• The website. Clearly there’s a push to maximize commerce traffic on TCM’s website, but what I really find fascinating is how the site is at its best in promoting a bona fide film culture online. There are the Featured Articles, Movie News and Book Corner, all of which keep movie fans updated on what’s happening. But the serious film geeks flock to the blog, Movie Morlocks, and the message board that has fans discussing everything from TCM programming choices (I remember someone telling me execs troll the message board looking for ideas) to their favorite genre-based films. The most famous of the posters is Kim Punk Rock, who is such a fan that TCM sent weekend-afternoon host Ben Mankiewicz and a crew out to film her getting the network’s logo tattooed on her arm. See the video here.

“It’s huge,” Richard Steiner, VP for new media/interactive at TCM, TNT and TBS, and confessed film geek, says of the site's importance to fans. “It’s something we talk about so much.” Steiner says there are plans to develop new features “to help fans talk to each other and get more involved in that discussion. We want to develop more social networking communities that can get classic film fans to connect with each other.

“I’ve met them, and they’re really just great, average folks," Steiner continues. "We always tried to pinpoint the commonalities that bring someone to how they fell in love with classic movies. There are all kinds of different people on our boards. Some [became fans] because their parents did, some did it by accident, some [started] in college, some because there was a repertory theater in their town.” (Kudos to “kjolseth,” by the way, for rightly posting last week on Movie Morlocks that it was the since-departed Roy Scheider’s work in All That Jazz, and not Dustin Hoffman in Kramer vs. Kramer, that deserved the 1979 Oscar for Best Actor.)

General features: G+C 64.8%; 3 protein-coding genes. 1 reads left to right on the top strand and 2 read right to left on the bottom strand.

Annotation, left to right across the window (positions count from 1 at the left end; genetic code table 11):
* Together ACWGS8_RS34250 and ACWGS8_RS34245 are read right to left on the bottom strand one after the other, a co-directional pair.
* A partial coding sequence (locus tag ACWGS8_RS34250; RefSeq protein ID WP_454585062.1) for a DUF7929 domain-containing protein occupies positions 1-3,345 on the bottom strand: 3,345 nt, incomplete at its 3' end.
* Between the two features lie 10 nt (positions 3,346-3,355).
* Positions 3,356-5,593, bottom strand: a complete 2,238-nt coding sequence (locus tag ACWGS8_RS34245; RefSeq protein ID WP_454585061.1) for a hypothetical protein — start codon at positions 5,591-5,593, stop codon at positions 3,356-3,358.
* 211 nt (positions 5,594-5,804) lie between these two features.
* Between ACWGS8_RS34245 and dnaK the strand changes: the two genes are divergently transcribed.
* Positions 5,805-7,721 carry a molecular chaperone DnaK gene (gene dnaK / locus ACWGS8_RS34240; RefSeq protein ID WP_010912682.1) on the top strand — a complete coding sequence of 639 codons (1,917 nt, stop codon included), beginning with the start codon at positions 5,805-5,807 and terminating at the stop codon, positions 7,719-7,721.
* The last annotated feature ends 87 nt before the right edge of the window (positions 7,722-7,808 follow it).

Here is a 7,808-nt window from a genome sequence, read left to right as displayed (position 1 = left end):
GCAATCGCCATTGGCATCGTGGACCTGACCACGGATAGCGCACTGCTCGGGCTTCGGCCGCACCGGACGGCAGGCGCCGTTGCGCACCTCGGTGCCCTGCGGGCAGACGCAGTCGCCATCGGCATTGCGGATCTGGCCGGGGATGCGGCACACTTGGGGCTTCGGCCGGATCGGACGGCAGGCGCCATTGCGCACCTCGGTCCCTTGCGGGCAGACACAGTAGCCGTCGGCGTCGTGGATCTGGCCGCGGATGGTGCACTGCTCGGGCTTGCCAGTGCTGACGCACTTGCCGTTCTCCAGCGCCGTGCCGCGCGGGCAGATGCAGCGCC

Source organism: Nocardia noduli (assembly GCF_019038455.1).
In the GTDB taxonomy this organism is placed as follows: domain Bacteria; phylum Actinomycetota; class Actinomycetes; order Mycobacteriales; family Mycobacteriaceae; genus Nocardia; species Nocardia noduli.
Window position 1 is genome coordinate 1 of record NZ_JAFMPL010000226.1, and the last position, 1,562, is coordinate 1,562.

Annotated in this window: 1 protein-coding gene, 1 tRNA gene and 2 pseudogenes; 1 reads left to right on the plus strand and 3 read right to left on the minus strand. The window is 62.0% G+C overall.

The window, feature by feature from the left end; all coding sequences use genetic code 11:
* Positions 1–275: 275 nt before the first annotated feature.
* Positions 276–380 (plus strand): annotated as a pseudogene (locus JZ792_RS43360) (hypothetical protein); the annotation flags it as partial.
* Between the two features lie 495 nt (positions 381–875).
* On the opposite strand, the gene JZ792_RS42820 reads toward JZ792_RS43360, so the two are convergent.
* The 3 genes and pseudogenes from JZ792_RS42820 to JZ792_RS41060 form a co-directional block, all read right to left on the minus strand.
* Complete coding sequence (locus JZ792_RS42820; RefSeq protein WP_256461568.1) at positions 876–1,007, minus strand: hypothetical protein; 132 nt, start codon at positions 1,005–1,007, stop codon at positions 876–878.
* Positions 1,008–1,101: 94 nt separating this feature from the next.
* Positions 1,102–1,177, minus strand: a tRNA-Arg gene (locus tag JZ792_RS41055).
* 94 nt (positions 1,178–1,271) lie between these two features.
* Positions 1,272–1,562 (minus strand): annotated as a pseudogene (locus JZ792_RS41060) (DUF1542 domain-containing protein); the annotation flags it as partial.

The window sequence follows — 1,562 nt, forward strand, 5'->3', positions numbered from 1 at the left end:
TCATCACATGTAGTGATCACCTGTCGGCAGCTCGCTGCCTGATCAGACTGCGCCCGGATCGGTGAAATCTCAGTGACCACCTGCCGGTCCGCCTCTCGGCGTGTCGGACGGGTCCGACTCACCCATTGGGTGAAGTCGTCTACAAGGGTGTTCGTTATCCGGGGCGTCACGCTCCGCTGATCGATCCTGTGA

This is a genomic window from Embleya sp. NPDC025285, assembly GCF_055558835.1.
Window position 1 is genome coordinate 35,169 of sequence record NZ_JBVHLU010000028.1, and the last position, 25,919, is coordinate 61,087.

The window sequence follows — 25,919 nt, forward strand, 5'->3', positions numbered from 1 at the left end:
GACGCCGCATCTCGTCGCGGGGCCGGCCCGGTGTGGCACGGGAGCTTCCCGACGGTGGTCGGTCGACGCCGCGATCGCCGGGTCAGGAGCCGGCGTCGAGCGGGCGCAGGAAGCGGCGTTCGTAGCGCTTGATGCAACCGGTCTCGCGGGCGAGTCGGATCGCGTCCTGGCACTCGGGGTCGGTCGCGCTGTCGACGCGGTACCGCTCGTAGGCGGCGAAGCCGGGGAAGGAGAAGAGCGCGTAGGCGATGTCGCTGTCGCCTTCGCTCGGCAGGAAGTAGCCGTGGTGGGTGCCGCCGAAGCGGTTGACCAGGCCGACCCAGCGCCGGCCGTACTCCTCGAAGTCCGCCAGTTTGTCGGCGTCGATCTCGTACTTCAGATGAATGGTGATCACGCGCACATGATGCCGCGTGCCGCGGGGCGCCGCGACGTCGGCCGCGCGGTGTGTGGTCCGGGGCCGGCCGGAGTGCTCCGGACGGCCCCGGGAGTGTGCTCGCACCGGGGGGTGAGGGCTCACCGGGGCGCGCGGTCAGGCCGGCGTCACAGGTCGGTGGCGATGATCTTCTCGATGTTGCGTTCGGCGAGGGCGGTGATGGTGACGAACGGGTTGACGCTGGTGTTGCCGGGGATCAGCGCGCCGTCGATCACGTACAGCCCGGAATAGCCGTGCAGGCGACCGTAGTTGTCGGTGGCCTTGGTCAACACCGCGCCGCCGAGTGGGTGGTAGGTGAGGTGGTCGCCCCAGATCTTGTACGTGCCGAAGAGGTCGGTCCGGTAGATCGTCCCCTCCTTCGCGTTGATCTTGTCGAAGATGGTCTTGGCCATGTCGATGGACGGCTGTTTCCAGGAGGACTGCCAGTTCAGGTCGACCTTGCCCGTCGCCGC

• “Brands without borders.” It’s a bit of a catchphrase over at Turner, and if I didn’t go into it in sufficient detail in the cover story, here are some more thoughts …

Really, it’s all about integrating the other Turner networks so they're working for each other and not for themselves -- and yet Turner execs suggested that right now that’s a one-way street, with them hoping to use other networks such as TNT and TBS to help drive viewers over to the smaller-audience TCM.

“We want our brands to transcend the linear network,” explains Molly Battin, senior VP for brand development and digital platforms, TBS, TNT and TCM. “We want those brands to live on multiple platforms. That’s how the future is going. We have to build a brand strong enough to connect to our viewers anywhere and anytime. We’re looking for new ways to reach our brand lovers.” This basically means Turner wants TCM to be THE place for classic-movie fans to come for content, discussion, viewing, you name it.

One of the ways not mentioned in the cover story was last summer’s New York project Celluloid Skyline, based on a book by James Sanders about the use of New York in classic movies. “We were able to go into Grand Central Station showcasing backdrops of all these classic movies,” Battin says. “It was a fixture there at the station. That’s a great example of a ‘place-based opportunity.’”

As I mentioned in the article, branding (one of the most important trends in recent corporate-culture history) is incredibly important at Turner, which received tons of industry credit for rebranding TNT as a drama network and TBS as a comedy network. Right now, you see it in little things like making sure to slap on the TCM.com web logo sporadically during movies (which some purists would suggest challenges the "commercial-free" aspect of a movie showing). Time will tell how other branding strategies pop up.